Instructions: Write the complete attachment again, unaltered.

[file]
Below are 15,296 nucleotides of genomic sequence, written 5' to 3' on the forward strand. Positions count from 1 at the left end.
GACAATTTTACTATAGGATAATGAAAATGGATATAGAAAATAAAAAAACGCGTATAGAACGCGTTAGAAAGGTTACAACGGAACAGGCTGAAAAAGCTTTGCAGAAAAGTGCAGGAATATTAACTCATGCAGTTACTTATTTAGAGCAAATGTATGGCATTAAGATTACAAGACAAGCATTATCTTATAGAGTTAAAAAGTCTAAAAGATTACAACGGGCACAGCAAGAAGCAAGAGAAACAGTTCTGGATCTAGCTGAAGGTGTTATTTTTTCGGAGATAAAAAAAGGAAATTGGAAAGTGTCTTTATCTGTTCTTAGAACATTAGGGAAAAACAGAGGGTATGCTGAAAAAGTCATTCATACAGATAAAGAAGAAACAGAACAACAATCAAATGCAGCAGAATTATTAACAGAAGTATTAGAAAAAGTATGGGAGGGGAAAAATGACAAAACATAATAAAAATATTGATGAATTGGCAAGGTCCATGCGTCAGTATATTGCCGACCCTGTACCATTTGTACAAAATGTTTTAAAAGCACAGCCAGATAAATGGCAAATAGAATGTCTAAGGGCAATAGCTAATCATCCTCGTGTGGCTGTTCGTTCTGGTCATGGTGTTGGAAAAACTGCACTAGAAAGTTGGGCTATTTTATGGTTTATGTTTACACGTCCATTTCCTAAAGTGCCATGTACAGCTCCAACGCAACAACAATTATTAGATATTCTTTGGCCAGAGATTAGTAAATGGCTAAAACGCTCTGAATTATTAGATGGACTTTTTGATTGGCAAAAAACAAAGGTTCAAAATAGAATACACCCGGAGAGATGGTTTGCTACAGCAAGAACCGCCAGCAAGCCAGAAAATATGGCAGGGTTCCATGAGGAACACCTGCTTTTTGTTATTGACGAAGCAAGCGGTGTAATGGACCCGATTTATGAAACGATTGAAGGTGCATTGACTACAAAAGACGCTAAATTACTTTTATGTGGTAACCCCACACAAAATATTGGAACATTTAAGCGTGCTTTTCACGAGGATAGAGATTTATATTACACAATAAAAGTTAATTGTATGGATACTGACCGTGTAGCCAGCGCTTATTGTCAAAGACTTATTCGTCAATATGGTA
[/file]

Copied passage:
Below are 15,296 nucleotides of genomic sequence, written 5' to 3' on the forward strand. Positions count from 1 at the left end.
GACAATTTTACTATAGGATAATGAAAATGGATATAGAAAATAAAAAAACGCGTATAGAACGCGTTAGAAAGGTTACAACGGAACAGGCTGAAAAAGCTTTGCAGAAAAGTGCAGGAATATTAACTCATGCAGTTACTTATTTAGAGCAAATGTATGGCATTAAGATTACAAGACAAGCATTATCTTATAGAGTTAAAAAGTCTAAAAGATTACAACGGGCACAGCAAGAAGCAAGAGAAACAGTTCTGGATCTAGCTGAAGGTGTTATTTTTTCGGAGATAAAAAAAGGAAATTGGAAAGTGTCTTTATCTGTTCTTAGAACATTAGGGAAAAACAGAGGGTATGCTGAAAAAGTCATTCATACAGATAAAGAAGAAACAGAACAACAATCAAATGCAGCAGAATTATTAACAGAAGTATTAGAAAAAGTATGGGAGGGGAAAAATGACAAAACATAATAAAAATATTGATGAATTGGCAAGGTCCATGCGTCAGTATATTGCCGACCCTGTACCATTTGTACAAAATGTTTTAAAAGCACAGCCAGATAAATGGCAAATAGAATGTCTAAGGGCAATAGCTAATCATCCTCGTGTGGCTGTTCGTTCTGGTCATGGTGTTGGAAAAACTGCACTAGAAAGTTGGGCTATTTTATGGTTTATGTTTACACGTCCATTTCCTAAAGTGCCATGTACAGCTCCAACGCAACAACAATTATTAGATATTCTTTGGCCAGAGATTAGTAAATGGCTAAAACGCTCTGAATTATTAGATGGACTTTTTGATTGGCAAAAAACAAAGGTTCAAAATAGAATACACCCGGAGAGATGGTTTGCTACAGCAAGAACCGCCAGCAAGCCAGAAAATATGGCAGGGTTCCATGAGGAACACCTGCTTTTTGTTATTGACGAAGCAAGCGGTGTAATGGACCCGATTTATGAAACGATTGAAGGTGCATTGACTACAAAAGACGCTAAATTACTTTTATGTGGTAACCCCACACAAAATATTGGAACATTTAAGCGTGCTTTTCACGAGGATAGAGATTTATATTACACAATAAAAGTTAATTGTATGGATACTGACCGTGTAGCCAGCGCTTATTGTCAAAGACTTATTCGTCAATATGGTA